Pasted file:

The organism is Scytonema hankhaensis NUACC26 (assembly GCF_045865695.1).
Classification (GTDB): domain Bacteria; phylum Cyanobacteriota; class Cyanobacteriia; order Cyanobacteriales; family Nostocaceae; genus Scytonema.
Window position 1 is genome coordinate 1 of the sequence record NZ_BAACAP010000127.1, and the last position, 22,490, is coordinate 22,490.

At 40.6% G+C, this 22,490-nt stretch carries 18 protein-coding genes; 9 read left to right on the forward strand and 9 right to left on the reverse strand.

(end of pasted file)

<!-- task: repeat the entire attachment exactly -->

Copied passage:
The organism is Scytonema hankhaensis NUACC26 (assembly GCF_045865695.1).
Classification (GTDB): domain Bacteria; phylum Cyanobacteriota; class Cyanobacteriia; order Cyanobacteriales; family Nostocaceae; genus Scytonema.
Window position 1 is genome coordinate 1 of the sequence record NZ_BAACAP010000127.1, and the last position, 22,490, is coordinate 22,490.

At 40.6% G+C, this 22,490-nt stretch carries 18 protein-coding genes; 9 read left to right on the forward strand and 9 right to left on the reverse strand.